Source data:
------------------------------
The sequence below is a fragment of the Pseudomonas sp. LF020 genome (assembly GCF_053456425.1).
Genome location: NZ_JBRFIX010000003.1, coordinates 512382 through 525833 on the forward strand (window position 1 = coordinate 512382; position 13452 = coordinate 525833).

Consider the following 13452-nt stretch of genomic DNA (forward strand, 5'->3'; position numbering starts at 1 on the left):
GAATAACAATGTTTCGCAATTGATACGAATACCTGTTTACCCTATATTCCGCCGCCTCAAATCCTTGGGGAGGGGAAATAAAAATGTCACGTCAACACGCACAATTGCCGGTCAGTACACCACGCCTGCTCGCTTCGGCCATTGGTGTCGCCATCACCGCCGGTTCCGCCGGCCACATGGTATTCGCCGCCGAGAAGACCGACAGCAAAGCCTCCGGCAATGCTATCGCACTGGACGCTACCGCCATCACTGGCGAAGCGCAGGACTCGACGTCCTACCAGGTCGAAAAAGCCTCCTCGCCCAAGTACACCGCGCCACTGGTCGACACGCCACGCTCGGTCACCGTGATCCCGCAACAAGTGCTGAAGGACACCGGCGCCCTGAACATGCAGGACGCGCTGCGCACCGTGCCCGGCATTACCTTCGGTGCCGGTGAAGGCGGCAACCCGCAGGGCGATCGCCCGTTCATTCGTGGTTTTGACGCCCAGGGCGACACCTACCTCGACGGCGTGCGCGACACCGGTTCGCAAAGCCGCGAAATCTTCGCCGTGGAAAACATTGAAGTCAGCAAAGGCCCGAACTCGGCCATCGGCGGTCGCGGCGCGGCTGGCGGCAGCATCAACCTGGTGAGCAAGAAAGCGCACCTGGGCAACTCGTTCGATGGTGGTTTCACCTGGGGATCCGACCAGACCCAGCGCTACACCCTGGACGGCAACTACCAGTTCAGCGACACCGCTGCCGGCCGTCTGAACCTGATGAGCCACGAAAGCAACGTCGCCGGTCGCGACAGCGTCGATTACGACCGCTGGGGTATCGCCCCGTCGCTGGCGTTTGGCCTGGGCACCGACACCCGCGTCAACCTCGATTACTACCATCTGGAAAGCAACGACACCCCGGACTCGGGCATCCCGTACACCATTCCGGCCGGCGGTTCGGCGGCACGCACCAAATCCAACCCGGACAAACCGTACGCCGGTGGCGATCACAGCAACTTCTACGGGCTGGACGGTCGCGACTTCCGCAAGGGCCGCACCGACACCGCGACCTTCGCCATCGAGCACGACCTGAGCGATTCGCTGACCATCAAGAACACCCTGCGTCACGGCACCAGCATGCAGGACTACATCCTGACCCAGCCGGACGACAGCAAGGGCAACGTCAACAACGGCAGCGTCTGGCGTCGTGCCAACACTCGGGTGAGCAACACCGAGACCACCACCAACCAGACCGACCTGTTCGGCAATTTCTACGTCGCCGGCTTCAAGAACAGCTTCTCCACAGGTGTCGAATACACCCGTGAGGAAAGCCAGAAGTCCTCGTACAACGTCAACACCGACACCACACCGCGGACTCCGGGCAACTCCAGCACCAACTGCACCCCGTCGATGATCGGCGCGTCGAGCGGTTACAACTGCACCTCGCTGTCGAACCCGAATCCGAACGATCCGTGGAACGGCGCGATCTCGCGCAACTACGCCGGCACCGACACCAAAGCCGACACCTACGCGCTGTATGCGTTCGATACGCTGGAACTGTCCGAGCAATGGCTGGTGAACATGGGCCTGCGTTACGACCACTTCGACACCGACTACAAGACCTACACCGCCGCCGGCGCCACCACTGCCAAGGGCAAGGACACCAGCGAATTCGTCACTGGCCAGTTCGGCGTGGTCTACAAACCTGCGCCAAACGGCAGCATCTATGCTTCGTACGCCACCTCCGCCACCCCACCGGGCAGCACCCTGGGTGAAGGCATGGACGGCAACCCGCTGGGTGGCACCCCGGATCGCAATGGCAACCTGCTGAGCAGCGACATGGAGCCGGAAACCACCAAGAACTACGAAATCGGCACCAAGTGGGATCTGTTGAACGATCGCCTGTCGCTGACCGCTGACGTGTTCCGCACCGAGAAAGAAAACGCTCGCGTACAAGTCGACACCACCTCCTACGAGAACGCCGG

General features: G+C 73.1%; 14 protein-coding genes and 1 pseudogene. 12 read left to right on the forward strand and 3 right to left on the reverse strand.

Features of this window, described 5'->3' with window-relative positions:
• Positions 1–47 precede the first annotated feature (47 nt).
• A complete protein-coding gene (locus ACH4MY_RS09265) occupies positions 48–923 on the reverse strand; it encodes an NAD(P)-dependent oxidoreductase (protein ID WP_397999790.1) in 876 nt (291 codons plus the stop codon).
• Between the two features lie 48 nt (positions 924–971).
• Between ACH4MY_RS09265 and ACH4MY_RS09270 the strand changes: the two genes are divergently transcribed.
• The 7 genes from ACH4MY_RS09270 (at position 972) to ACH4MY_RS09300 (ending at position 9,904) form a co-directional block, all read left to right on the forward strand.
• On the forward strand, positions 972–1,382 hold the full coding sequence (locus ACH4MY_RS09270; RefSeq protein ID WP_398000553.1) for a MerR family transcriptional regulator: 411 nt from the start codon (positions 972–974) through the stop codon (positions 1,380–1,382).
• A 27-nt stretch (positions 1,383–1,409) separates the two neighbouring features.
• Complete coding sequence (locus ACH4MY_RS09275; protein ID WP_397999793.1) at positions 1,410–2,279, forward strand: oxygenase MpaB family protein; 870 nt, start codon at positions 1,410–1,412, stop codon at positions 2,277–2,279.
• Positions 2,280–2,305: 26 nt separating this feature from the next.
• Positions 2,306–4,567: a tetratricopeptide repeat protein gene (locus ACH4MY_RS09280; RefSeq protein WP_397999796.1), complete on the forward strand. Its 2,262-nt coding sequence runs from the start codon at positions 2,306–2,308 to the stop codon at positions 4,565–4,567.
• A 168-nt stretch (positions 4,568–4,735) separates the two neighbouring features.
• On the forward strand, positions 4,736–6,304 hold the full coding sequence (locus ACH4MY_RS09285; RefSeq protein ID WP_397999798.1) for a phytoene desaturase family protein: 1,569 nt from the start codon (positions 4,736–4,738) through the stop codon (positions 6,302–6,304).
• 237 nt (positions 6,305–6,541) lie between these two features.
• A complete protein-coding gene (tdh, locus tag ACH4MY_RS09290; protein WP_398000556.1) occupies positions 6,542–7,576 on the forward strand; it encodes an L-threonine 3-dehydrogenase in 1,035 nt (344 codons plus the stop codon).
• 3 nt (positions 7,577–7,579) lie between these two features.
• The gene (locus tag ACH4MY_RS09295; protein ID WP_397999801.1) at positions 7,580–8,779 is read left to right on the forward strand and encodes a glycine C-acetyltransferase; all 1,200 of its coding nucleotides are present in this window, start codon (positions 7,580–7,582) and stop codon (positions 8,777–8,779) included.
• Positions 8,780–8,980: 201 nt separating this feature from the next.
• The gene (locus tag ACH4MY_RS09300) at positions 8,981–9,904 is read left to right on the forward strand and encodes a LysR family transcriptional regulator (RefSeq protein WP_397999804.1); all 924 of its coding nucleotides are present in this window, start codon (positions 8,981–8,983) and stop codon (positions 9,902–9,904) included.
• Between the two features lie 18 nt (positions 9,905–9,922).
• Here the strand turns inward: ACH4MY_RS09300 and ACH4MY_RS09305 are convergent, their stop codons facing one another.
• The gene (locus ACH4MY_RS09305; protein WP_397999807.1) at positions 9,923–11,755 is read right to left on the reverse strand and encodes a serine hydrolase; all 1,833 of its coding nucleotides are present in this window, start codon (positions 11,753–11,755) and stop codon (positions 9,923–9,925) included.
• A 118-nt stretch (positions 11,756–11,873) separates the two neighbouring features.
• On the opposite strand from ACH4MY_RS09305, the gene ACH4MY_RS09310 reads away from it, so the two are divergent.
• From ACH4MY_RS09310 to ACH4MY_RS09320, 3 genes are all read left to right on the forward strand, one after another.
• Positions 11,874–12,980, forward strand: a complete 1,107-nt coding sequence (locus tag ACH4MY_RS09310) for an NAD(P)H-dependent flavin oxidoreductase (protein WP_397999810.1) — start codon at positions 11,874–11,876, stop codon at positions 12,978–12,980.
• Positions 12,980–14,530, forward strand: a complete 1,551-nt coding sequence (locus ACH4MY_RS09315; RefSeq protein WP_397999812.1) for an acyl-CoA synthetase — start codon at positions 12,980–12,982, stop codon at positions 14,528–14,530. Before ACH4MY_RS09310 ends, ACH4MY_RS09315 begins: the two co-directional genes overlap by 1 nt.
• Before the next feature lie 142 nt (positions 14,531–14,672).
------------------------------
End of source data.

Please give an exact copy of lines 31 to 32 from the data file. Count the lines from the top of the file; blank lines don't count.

• Positions 11,874–12,980, forward strand: a complete 1,107-nt coding sequence (locus tag ACH4MY_RS09310) for an NAD(P)H-dependent flavin oxidoreductase (protein WP_397999810.1) — start codon at positions 11,874–11,876, stop codon at positions 12,978–12,980.
• Positions 12,980–14,530, forward strand: a complete 1,551-nt coding sequence (locus ACH4MY_RS09315; RefSeq protein WP_397999812.1) for an acyl-CoA synthetase — start codon at positions 12,980–12,982, stop codon at positions 14,528–14,530. Before ACH4MY_RS09310 ends, ACH4MY_RS09315 begins: the two co-directional genes overlap by 1 nt.